Miraculous Protection
Mark 6:45-56
And straightway he constrained his disciples to get into the ship, and to go to the other side before to Bethsaida…


1. Almighty power. Every one who has glanced over the early pages of English history is familiar with the story of Canute the Dane. That king wished to reprove the fulsome flattery of his courtiers when they spoke of his power as unlimited. He ordered his chair to be set by the seaside as the tide was coming in. He peremptorily commanded the waves to withdraw, and waited a while as if for their compliance. He seemed to expect prompt obedience, and watched to see them retire; but onward, onward came the surging sea; its waves kept steadily advancing, till the monarch fled before it, and left his chair to be washed away in its waters. He then turned to his courtiers, and solemnly reminded them that that Sovereign alone was absolute whom the winds and waves obeyed - who controlled the former, and set bounds to the latter, saying, "Hitherto shall ye come, but no further." The sacred writers claim it as the peculiar prerogative of God to gather the wind in his fists and bind the waters in a garment. Job, in celebrating the attributes of the Almighty, applies to him the sublime and striking sentence, "Which alone spreadeth out the heavens, and treadeth upon the waves of the sea."

2. Comparison of two similar miracles. There are two miracles of our Lord which have a close resemblance to each other, and at the same time considerable dissimilarity. One of these is that recorded in this passage, and called his "walking on the waters;" the other is distinguished by the name of his "stilling the storm" (Mark 4:35-41). By comparing these together, we find that the circumstances of the disciples were much worse, and their distress much greater, at the time referred to in this passage than on the former occasion. we may glance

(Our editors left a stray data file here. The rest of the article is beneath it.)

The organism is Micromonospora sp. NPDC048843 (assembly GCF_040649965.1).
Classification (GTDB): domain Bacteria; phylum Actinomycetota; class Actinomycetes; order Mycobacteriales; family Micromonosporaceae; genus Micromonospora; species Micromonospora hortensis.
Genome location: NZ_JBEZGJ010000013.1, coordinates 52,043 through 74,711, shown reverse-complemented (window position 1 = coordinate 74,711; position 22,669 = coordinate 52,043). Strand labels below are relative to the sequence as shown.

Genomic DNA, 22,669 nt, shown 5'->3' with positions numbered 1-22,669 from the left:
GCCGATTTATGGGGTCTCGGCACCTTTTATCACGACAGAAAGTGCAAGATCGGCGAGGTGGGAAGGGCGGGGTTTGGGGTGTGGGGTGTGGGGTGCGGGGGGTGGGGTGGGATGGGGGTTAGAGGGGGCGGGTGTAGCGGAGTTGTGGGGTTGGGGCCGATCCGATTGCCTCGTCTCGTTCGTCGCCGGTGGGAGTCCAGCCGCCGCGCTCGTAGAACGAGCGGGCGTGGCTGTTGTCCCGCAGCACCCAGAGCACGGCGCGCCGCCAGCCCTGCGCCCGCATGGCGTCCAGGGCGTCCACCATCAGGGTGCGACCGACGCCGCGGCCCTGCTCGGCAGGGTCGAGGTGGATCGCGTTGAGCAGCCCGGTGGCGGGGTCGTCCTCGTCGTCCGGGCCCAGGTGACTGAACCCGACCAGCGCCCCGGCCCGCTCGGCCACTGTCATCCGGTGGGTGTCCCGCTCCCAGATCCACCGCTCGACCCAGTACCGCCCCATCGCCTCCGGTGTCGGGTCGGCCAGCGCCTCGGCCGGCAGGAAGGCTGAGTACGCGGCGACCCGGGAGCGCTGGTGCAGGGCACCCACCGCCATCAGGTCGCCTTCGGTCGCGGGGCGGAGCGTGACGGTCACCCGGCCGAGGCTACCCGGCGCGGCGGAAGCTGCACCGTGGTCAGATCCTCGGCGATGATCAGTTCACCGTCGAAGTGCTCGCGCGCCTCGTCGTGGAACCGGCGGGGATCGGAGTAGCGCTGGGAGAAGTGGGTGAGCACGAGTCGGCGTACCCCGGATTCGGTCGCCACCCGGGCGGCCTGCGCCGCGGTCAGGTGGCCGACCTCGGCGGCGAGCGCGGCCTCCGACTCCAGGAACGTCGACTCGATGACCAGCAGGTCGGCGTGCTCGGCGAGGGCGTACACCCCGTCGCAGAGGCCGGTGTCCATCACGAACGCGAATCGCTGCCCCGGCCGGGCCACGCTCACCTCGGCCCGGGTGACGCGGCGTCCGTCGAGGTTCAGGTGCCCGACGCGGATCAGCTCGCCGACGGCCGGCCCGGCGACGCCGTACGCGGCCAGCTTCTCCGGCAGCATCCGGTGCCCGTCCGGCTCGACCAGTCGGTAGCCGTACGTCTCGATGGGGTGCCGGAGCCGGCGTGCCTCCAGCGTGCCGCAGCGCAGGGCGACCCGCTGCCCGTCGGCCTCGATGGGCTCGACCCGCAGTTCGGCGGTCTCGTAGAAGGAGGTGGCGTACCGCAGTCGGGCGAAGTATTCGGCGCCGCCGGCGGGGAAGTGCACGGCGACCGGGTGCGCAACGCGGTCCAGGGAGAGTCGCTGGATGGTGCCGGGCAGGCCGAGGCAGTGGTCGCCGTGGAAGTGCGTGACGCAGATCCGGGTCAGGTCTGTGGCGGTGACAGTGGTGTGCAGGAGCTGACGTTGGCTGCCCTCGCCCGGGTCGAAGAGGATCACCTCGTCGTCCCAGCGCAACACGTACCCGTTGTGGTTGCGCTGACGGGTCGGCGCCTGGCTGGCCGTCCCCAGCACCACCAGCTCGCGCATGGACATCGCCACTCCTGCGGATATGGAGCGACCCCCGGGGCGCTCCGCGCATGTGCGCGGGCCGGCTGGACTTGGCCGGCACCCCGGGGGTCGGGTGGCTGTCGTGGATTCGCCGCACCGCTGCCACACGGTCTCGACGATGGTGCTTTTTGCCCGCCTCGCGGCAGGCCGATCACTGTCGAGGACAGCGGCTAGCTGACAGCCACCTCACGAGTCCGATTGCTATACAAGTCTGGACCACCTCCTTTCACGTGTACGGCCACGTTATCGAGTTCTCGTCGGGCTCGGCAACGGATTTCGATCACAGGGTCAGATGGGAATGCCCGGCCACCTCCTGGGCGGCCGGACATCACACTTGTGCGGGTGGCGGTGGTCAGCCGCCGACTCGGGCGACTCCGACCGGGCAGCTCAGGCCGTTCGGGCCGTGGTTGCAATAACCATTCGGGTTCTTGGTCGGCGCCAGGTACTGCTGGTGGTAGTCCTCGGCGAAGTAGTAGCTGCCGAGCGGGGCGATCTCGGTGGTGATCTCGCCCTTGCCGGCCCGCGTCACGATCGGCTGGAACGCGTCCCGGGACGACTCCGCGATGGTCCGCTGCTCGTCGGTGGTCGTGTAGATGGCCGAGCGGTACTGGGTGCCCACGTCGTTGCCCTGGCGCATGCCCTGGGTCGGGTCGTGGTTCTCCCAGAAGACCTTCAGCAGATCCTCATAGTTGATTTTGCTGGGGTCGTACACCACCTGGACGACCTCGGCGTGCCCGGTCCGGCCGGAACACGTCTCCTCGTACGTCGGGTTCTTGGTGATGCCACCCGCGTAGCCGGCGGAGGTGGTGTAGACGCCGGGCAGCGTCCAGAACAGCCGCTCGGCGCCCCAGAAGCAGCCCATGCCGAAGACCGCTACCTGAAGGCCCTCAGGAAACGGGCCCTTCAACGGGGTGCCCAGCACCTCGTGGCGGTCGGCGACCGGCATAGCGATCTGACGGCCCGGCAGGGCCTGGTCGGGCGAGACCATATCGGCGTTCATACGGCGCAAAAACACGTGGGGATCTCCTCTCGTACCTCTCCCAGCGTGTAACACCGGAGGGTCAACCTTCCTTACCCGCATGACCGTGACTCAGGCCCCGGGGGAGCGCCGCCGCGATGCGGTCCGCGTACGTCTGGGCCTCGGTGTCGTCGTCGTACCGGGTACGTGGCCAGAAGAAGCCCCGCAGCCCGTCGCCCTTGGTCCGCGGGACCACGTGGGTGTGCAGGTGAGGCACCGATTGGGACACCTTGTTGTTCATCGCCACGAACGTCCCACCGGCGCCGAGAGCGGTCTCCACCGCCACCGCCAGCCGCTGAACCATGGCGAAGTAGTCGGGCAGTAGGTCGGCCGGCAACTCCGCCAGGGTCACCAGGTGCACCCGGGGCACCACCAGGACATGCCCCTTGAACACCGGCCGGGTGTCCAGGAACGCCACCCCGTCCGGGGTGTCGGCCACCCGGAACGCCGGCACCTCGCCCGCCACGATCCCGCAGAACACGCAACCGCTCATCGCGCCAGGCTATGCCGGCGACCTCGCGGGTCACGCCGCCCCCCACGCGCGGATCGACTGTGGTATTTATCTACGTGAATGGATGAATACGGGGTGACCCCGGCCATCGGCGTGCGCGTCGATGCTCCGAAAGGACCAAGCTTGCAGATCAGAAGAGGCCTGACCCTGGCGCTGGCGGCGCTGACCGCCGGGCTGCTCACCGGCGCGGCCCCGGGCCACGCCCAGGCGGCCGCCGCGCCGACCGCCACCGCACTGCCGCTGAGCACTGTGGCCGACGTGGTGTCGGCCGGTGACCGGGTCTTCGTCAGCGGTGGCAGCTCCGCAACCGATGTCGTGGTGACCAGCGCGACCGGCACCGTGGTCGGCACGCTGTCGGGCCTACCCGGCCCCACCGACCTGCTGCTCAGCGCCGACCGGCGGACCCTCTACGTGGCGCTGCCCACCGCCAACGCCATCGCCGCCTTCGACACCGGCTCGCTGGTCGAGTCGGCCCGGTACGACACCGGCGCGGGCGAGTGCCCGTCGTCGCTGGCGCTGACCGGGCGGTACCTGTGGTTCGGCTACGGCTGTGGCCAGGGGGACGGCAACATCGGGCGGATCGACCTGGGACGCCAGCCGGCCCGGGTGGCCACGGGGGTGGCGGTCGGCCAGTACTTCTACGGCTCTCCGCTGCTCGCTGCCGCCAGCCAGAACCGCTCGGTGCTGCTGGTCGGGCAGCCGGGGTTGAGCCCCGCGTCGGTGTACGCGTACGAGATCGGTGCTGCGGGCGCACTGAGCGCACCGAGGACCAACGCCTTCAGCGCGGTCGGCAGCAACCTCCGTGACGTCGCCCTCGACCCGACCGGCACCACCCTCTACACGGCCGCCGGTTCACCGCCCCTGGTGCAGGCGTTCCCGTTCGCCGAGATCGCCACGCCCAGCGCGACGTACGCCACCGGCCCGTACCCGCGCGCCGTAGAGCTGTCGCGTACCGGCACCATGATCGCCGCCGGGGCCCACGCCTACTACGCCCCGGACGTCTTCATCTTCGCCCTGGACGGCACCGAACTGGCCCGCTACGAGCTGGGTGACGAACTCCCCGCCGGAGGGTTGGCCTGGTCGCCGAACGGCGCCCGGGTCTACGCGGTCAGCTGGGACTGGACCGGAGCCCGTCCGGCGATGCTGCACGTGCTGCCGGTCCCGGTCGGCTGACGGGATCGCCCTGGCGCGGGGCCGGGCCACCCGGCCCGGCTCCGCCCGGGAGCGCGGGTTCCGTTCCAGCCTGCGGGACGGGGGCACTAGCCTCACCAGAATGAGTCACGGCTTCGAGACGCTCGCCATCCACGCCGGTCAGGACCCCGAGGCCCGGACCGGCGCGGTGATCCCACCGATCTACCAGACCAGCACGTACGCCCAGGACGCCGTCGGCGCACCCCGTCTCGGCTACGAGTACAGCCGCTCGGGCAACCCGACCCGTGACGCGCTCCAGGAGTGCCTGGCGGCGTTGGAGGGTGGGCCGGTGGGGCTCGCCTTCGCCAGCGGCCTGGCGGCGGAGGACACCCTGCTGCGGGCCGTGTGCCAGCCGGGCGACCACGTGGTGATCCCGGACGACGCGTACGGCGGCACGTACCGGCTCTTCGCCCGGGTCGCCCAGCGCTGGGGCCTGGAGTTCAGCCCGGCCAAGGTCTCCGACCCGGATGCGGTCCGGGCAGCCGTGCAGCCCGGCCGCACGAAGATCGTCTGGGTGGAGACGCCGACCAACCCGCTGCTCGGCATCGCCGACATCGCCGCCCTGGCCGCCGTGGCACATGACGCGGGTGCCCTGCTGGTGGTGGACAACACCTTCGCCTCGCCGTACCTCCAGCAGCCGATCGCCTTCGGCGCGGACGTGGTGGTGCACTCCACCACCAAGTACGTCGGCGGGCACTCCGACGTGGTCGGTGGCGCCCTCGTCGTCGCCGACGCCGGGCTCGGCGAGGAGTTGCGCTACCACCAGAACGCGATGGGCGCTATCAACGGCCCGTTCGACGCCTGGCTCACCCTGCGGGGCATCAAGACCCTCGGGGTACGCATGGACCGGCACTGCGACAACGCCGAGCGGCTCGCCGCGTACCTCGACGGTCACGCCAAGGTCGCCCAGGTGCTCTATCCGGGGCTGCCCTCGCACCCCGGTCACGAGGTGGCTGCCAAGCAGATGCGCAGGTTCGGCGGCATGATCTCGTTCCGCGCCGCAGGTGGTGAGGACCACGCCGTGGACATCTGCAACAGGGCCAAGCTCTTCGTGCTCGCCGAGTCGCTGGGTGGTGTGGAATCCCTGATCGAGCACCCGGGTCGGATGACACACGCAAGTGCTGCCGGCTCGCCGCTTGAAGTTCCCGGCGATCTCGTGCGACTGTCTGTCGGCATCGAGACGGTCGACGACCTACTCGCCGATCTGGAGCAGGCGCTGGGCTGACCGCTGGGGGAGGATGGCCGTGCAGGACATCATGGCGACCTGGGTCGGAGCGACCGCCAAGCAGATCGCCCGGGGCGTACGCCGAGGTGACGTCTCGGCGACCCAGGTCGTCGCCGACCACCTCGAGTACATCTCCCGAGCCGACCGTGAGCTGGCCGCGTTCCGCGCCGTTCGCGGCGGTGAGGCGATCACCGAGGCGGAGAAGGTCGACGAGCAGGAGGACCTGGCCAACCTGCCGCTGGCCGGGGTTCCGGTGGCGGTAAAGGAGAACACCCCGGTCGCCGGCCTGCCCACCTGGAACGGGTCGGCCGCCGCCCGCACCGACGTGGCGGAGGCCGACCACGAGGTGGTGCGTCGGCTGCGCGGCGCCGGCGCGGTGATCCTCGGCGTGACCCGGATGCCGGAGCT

(1) at the stilling of the storm, which we purposely passed over at its proper place in the fourth chapter. Combining the words of the three evangelists who describe that former miracle, we cannot fail to be struck with the exceedingly graphic nature of that description, and that in so few words. We are, in fact, made to see it as though the whole were transpiring before our eyes, so truly pictorial is the recital. There is first the sudden squall (λαίλαψ, St. Mark and St. Luke), its severity (μεγάλη, St. Mark), its rapid descent upon the lake (κατέβη, St. Luke), the agitation that ensued (σεισμὸς, St. Matthew), the waves as they kept sweeping over the deck of the small craft (ἐπέβαλλεν, imperfect, St. Mark), their beginning to fill with water (συνεπληροῦντο, St. Luke, and γεμίζεσθαι, St. Mark, but (καλύπτεσθαι, St. Matthew), the peril in which the passengers found themselves (ἐκινδύνευον, St. Luke); while Jesus remained all the time fast asleep in the hinder part of the ship on a pillow (προσκεφάλαιον, St. Mark). Then follow the alarm of the disciples, the twice-repeated appeal of "Master, master" (ἐπιστάτα ἐπιστάτα, St. Luke) evidencing their trepidation and terror, their eager cry for instant help (σωσον, aorist imperative, St. Matthew) in their present perishing condition (ἀπολλύμεθα, SS. Mark, Matthew, and Luke), the quiet dignity and self-possession of the Saviour, his rebuke to the spirit of the storm (σιώπα πεφίμωσο, only recorded by St. Mark); or perhaps we may regard the former word as a command to the sea and the latter to the wind, as if he commanded the roar of the water to be silent, and the howling of the wind to be still, the spirit thereof being muzzled, as the word literally imports; while the imperative of the perfect implies that the work was instantaneous - completed soon as the word was uttered. Then we have the storm falling as suddenly as it rose - at once spending its force, wearing itself out and ceasing from very weariness (ἐκόπασεν, St. Mark). The calm that ensued was as great in proportion as had been the storm, with the milky whiteness of the foam that now alone remained from the storm, on the tranquil waters (γαλήνη), if we derive the word from γάλα, milk; or with the "smile that dimpled" the face of the deep, if we derive the word from γελάω. All these incidents are not so much narrated as exhibited. It may be added, as an interesting circumstance in the respective descriptions of the evangelists St. Mark and St. Matthew, that while the former, in his usual graphic and pictorial style of description, represents the waves as pitching or beating, or actually throwing themselves on the vessel so that it was filling (γεμίζεσθαι), the latter describes the boat as covered (καλύπτεσθαι) with the waves. Hence it has been inferred, with good reason, that St. Matthew's point of view was plainly from one of the other vessels that, we are told, accompanied, and from which he saw the waves hiding out of sight, the boat in which the Saviour was; while St. Mark, or rather St. Peter, from whose lips he had the description, was evidently in the same boat with our Lord, and from inside the vessel observed the waves rushing up against her sides, and filling her. Besides, the word πεφίμωσο reminds us of the use of φιμοῦν, to put to silence, literally muzzle, used by St. Peter in 1 Peter 2:15. But